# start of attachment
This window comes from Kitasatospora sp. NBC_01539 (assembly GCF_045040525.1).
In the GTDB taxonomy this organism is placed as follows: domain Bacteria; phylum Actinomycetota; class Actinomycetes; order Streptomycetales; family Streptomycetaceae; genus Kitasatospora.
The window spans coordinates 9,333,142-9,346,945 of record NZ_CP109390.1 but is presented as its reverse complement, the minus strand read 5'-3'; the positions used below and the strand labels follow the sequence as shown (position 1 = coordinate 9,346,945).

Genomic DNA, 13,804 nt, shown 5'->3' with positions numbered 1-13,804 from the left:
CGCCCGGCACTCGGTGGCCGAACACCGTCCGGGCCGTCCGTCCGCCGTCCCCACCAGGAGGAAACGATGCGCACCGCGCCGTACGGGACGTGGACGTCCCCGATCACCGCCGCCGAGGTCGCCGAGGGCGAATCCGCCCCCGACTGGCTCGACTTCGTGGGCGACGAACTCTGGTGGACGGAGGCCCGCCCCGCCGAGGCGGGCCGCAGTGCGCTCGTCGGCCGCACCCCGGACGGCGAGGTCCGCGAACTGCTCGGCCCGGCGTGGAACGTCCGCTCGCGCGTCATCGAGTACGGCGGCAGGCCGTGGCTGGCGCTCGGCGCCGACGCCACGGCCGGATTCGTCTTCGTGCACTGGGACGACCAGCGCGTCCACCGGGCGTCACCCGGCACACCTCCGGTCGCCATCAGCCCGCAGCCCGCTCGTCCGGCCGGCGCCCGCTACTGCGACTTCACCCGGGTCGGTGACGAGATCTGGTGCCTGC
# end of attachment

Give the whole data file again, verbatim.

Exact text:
This window comes from Kitasatospora sp. NBC_01539 (assembly GCF_045040525.1).
In the GTDB taxonomy this organism is placed as follows: domain Bacteria; phylum Actinomycetota; class Actinomycetes; order Streptomycetales; family Streptomycetaceae; genus Kitasatospora.
The window spans coordinates 9,333,142-9,346,945 of record NZ_CP109390.1 but is presented as its reverse complement, the minus strand read 5'-3'; the positions used below and the strand labels follow the sequence as shown (position 1 = coordinate 9,346,945).

Genomic DNA, 13,804 nt, shown 5'->3' with positions numbered 1-13,804 from the left:
CGCCCGGCACTCGGTGGCCGAACACCGTCCGGGCCGTCCGTCCGCCGTCCCCACCAGGAGGAAACGATGCGCACCGCGCCGTACGGGACGTGGACGTCCCCGATCACCGCCGCCGAGGTCGCCGAGGGCGAATCCGCCCCCGACTGGCTCGACTTCGTGGGCGACGAACTCTGGTGGACGGAGGCCCGCCCCGCCGAGGCGGGCCGCAGTGCGCTCGTCGGCCGCACCCCGGACGGCGAGGTCCGCGAACTGCTCGGCCCGGCGTGGAACGTCCGCTCGCGCGTCATCGAGTACGGCGGCAGGCCGTGGCTGGCGCTCGGCGCCGACGCCACGGCCGGATTCGTCTTCGTGCACTGGGACGACCAGCGCGTCCACCGGGCGTCACCCGGCACACCTCCGGTCGCCATCAGCCCGCAGCCCGCTCGTCCGGCCGGCGCCCGCTACTGCGACTTCACCCGGGTCGGTGACGAGATCTGGTGCCTGC